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GOP spending bill has mixed reviews – even among fellow Republicans

The legislation would prevent the government from shutting down this weekend and buy several months for the new Congress and incoming Trump administration to wrap up more than $1 trillion worth of unfinished agency budget bills.

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U.S. Senate Majority Leader Mitch McConnell (R-KY) delivers remarks to reporters after the weekly Republican caucus policy luncheon at the U.S. Capitol in Washington, U.S. December 6, 2016.

Jonathan Ernst/Reuters

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WASHINGTON — Republicans controlling Congress Tuesday unveiled $10 billion in supplemental war funding and $4 billion more for disaster relief for Louisiana and other states as key additions to must-pass legislation to keep the government running into next spring.

The bill would also deliver $170 million in long-delayed help for Flint, Michigan, to fix its lead-tainted water system.

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The legislation would prevent the government from shutting down this weekend and buy several months for the new Congress and incoming Trump administration to wrap up more than $1 trillion worth of unfinished agency budget bills.

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Democrats complained the GOP measure shortchanged New York City by giving it just $7 million to cover police overtime and other security costs for President-elect Donald Trump, who lives in midtown Manhattan. And they complained that a provision to help retired Appalachian coal miners keep their health benefits for a few months was woefully inadequate.

The bill attracted attention as the final legislative locomotive to leave the station before Congress closes shop this year. Nothing else on Capitol Hill's agenda had the power to tow other unfinished legislation into law.

The White House and Main St. Republicans were denied in a bid to revive the Export-Import Bank's ability to approve export financing deals exceeding $10 million. But the trucking lobby appeared poised to win permanent relief from recent Transportation Department rules mandating longer rest breaks for long-haul carriers.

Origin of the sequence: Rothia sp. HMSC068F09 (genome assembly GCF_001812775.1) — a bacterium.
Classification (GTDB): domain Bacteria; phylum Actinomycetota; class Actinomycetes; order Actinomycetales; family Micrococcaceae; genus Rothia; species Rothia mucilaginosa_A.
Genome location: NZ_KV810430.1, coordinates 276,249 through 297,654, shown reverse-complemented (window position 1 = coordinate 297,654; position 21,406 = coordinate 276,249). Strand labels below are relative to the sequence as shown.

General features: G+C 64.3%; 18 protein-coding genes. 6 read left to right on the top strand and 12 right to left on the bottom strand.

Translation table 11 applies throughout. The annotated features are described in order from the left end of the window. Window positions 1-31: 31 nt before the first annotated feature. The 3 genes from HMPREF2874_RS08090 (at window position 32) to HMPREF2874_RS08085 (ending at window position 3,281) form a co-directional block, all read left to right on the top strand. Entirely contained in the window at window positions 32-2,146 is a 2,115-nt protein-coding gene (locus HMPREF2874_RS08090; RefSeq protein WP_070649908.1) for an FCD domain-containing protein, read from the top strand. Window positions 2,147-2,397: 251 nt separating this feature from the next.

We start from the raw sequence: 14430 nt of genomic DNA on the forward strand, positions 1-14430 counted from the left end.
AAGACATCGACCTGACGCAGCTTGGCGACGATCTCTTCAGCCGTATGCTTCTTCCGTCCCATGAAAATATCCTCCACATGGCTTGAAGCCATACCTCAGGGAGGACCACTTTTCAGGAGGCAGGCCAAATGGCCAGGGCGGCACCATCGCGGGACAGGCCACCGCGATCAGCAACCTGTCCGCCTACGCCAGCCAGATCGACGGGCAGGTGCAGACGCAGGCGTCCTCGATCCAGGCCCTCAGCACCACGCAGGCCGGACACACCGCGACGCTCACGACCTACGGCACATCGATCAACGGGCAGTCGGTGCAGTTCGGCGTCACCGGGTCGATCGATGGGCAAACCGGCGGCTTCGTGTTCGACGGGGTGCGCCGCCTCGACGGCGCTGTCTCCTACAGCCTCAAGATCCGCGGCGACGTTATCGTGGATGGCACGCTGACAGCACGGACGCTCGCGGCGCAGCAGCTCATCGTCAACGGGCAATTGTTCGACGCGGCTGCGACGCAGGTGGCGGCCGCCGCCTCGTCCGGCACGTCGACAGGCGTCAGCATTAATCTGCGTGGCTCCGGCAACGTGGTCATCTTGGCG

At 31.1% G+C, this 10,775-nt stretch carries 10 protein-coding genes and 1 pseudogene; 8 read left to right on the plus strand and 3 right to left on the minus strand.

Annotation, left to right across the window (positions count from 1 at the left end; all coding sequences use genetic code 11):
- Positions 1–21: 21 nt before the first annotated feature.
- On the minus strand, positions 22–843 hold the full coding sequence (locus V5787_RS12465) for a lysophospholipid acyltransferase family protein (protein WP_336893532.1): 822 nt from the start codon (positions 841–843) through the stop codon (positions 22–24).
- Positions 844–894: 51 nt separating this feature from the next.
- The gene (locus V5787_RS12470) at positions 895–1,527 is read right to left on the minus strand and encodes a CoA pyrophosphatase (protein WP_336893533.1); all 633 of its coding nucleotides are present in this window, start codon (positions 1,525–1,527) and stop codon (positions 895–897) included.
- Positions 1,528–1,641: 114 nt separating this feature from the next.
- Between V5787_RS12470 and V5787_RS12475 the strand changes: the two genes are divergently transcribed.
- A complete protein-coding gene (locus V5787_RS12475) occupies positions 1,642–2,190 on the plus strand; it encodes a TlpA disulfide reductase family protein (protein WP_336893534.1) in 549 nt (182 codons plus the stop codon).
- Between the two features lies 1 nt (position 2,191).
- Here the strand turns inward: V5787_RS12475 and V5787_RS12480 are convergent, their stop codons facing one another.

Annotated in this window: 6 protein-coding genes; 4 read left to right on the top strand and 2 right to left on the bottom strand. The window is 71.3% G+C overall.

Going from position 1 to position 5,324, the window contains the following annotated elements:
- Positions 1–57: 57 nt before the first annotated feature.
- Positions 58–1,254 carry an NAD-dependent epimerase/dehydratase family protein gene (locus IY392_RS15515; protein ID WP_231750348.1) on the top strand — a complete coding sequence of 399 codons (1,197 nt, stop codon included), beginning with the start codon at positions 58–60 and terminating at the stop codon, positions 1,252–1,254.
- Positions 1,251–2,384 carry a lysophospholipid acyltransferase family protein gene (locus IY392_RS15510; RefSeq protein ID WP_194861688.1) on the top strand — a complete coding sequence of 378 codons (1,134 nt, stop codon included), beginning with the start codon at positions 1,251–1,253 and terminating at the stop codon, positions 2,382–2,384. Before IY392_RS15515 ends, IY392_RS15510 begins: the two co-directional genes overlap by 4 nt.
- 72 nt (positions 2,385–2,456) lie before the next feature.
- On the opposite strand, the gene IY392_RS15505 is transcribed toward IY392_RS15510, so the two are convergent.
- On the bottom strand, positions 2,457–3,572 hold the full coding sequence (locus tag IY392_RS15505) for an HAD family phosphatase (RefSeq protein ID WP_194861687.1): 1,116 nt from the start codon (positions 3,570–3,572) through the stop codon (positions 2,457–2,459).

Democrats complained about a proposal to help speed a congressional waiver required next year to confirm retired Gen. James Mattis as secretary of defense. Mattis who would otherwise be ineligible to serve because of a law that requires a seven-year wait for former members of the military to serve in the post. A late change aimed at mollifying Democrats would maintain the 60-vote filibuster threshold to deliver the waiver.

One major dispute centered on protecting health care benefits for about 16,000 retired coal miners facing the loss of coverage on Dec. 31.

The measure had divided coal-state Republicans. Several supported longer-term legislation tackling the loss of health care, but GOP leaders — including Senate Majority Leader Mitch McConnell of Kentucky — were wary of bailing out unionized workers.

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McConnell said Tuesday that the temporary health care help for miners would be part of the spending bill, though Sen. Joe Manchin, D-W.Va., protested that McConnell's fix would only last for a few months vowed to push for a permanent solution.

Manchin vowed to block any Senate effort to move quickly on unrelated legislation until the miners' fight was settled.

"Over two years ago, we promised the retired coal miners of America — we promised them and most of their families — and these are a lot of widows now — and we promise them that they would have their health care benefits, which were guaranteed to them, and their pensions," Manchin said.

At issue are health benefits for retirees whose companies declared bankruptcy in recent years.

The Obama White House had requested $35 million to reimburse New York City for providing security for Trump and New York Democrats were upset when just $7 million was made available.

"Republicans' failure to fully reimburse NYPD for its efforts to protect President-elect Trump is beyond disappointing," said Rep. Nita Lowey, D-N.Y., who called the $7 million just a "down payment on the way to making New York City whole."

The overall measure would keep the government running through April 28.

Lawmakers are again denying themselves a cost-of-living pay hike that's fallen out of favor.


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